Although the present invention has been described with reference to specific embodiments, workers skilled in the art will recognize that changes may be made in form and detail without departing from the spirit and scope of the invention.
|Cited Patent||Filing date||Publication date||Applicant||Title|
|US5175814||Jan 30, 1990||Dec 29, 1992||Digital Equipment Corporation||Direct manipulation interface for boolean information retrieval|
|US5203705||Nov 29, 1989||Apr 20, 1993||Franklin Electronic Publishers, Incorporated||Word spelling and definition educational device|
|US5437036||Sep 3, 1992||Jul 25, 1995||Microsoft Corporation||Text checking application programming interface|
|US5467448||Apr 12, 1995||Nov 14, 1995||Claris Corporation||Text formatting by the direct selection of borders in an editing display|
|US5604897||May 18, 1990||Feb 18, 1997||Microsoft Corporation||Method and system for correcting the spelling of misspelled words|
|US5649222||May 8, 1995||Jul 15, 1997||Microsoft Corporation||Method for background spell checking a word processing document|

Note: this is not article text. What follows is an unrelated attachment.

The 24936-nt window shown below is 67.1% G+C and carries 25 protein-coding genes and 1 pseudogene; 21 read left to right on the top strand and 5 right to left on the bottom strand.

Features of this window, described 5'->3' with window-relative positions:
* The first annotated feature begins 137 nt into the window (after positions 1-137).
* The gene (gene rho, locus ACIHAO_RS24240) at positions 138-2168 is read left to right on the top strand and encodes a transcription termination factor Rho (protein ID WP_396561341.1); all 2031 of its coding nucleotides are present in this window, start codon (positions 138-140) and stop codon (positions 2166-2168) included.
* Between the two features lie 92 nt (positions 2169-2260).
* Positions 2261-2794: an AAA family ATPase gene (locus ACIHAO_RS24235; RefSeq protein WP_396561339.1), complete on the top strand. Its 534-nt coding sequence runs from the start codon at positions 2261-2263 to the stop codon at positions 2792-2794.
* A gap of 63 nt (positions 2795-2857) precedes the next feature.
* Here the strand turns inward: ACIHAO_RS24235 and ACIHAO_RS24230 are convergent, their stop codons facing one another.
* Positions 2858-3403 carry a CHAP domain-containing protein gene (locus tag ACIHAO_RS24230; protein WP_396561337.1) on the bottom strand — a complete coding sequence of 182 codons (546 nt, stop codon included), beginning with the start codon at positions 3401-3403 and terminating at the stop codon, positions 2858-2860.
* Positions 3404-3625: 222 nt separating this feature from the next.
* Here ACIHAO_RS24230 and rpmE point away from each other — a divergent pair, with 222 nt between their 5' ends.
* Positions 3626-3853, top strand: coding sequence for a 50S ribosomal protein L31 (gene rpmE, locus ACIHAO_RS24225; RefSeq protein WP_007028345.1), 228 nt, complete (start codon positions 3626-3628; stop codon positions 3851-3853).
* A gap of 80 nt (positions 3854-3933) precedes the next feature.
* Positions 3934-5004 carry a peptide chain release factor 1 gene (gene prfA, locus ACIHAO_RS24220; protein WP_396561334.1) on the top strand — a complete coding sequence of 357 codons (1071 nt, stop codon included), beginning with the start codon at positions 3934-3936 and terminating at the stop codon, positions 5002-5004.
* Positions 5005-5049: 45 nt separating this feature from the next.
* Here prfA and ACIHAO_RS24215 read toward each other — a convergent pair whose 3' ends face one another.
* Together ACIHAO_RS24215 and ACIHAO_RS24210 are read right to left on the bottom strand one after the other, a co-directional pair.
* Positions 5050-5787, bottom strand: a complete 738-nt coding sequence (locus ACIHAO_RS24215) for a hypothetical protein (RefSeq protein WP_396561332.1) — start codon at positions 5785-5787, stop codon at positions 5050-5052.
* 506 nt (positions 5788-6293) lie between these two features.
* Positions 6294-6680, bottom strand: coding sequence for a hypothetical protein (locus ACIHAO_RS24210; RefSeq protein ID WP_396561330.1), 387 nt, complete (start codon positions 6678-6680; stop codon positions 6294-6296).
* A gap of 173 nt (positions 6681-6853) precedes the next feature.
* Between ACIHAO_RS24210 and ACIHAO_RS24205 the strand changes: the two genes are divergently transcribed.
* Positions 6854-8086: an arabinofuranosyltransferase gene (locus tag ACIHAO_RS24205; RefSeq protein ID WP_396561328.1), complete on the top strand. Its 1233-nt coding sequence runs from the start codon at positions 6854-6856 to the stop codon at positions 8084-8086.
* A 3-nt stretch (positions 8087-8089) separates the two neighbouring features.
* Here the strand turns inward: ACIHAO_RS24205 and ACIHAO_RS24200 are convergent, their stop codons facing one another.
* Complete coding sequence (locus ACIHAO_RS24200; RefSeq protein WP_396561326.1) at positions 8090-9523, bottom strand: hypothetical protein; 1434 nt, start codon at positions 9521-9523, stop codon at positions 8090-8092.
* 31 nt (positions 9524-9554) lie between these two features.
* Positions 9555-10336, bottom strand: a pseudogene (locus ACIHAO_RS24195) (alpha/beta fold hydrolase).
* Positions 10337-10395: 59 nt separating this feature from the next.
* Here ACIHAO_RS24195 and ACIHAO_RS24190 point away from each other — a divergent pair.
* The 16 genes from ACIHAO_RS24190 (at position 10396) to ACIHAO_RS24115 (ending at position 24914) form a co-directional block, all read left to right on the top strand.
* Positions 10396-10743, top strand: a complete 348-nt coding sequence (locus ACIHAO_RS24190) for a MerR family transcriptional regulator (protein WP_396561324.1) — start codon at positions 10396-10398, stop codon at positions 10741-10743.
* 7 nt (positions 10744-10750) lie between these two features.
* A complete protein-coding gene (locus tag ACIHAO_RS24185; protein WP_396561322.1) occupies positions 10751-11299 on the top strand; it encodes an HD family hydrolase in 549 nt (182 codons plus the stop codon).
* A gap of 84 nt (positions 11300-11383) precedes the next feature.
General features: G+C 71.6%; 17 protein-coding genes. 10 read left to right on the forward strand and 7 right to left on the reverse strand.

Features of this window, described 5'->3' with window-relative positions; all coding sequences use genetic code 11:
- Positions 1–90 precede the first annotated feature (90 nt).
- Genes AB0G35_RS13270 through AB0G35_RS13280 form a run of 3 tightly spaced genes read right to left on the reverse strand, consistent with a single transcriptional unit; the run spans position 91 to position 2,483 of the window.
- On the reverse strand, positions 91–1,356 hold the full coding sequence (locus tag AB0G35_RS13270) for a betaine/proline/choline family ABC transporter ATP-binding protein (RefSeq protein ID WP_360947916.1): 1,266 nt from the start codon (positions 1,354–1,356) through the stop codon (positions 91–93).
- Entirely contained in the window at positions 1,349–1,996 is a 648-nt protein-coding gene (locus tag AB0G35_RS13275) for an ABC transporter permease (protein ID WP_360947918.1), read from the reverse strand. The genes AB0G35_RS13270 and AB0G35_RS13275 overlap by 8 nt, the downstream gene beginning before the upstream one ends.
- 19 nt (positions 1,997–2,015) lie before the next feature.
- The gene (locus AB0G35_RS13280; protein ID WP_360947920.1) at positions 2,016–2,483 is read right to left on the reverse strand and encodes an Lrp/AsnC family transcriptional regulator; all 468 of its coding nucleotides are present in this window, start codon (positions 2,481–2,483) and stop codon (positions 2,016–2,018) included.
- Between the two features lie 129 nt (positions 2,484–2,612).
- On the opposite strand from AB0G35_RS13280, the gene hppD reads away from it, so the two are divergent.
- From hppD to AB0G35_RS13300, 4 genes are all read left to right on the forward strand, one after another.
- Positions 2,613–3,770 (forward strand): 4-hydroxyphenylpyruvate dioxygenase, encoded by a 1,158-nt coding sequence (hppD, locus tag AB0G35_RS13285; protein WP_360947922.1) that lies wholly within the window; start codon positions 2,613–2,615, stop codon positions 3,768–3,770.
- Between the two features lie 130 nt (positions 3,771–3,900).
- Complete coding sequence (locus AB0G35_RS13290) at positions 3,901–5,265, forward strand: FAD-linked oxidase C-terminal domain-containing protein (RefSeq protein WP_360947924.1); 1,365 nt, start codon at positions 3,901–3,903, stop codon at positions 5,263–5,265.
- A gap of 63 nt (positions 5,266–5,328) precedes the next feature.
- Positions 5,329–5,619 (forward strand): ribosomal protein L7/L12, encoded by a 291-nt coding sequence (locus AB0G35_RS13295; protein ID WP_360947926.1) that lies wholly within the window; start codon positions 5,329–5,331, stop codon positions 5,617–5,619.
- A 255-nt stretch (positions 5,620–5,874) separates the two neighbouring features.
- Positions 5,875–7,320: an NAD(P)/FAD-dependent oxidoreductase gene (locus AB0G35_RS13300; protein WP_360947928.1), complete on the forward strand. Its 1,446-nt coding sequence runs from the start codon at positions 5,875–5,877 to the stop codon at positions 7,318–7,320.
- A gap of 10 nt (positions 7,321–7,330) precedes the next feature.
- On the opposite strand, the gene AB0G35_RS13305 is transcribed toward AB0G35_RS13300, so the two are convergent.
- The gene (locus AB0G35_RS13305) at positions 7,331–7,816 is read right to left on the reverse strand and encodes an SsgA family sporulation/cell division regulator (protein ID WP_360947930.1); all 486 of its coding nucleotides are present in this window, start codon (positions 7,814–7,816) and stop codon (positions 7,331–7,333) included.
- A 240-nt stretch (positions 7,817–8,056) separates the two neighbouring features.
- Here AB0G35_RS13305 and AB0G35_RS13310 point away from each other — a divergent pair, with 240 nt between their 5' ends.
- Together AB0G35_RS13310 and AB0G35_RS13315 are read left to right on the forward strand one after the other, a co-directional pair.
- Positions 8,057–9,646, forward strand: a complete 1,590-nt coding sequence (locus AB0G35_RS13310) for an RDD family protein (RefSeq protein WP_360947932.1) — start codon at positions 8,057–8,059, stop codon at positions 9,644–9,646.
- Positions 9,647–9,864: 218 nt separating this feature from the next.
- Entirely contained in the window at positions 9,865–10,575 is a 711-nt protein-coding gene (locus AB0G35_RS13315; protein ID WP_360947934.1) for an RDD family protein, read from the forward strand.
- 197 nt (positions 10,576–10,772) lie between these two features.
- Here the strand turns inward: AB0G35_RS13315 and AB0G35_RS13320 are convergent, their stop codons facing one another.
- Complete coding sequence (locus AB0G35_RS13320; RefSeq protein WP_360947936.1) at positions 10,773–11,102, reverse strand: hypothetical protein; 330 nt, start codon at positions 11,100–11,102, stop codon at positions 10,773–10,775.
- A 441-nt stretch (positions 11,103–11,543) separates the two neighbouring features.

|US5682469 *||Jul 8, 1994||Oct 28, 1997||Microsoft Corporation||Software platform having a real world interface with animated characters|
|US5696962||May 8, 1996||Dec 9, 1997||Xerox Corporation||Method for computerized information retrieval using shallow linguistic analysis|
|US5721897||Jul 26, 1996||Feb 24, 1998||Rubinstein; Seymour I.||Browse by prompted keyword phrases with an improved user interface|
|US5737592||Jun 19, 1995||Apr 7, 1998||International Business Machines Corporation||Accessing a relational database over the Internet using macro language files|
|US5765180||Oct 3, 1996||Jun 9, 1998||Microsoft Corporation||Method and system for correcting the spelling of misspelled words|
|US5787451||Feb 27, 1997||Jul 28, 1998||Microsoft Corporation||Method for background spell checking a word processing document|
|US5802518 *||Jun 4, 1996||Sep 1, 1998||Multex Systems, Inc.||Information delivery system and method|
|US5818462||Jun 25, 1996||Oct 6, 1998||Digital Equipment Corporation||Method and apparatus for producing complex animation from simpler animated sequences|
|US5847708 *||Sep 25, 1996||Dec 8, 1998||Ricoh Corporation||Method and apparatus for sorting information|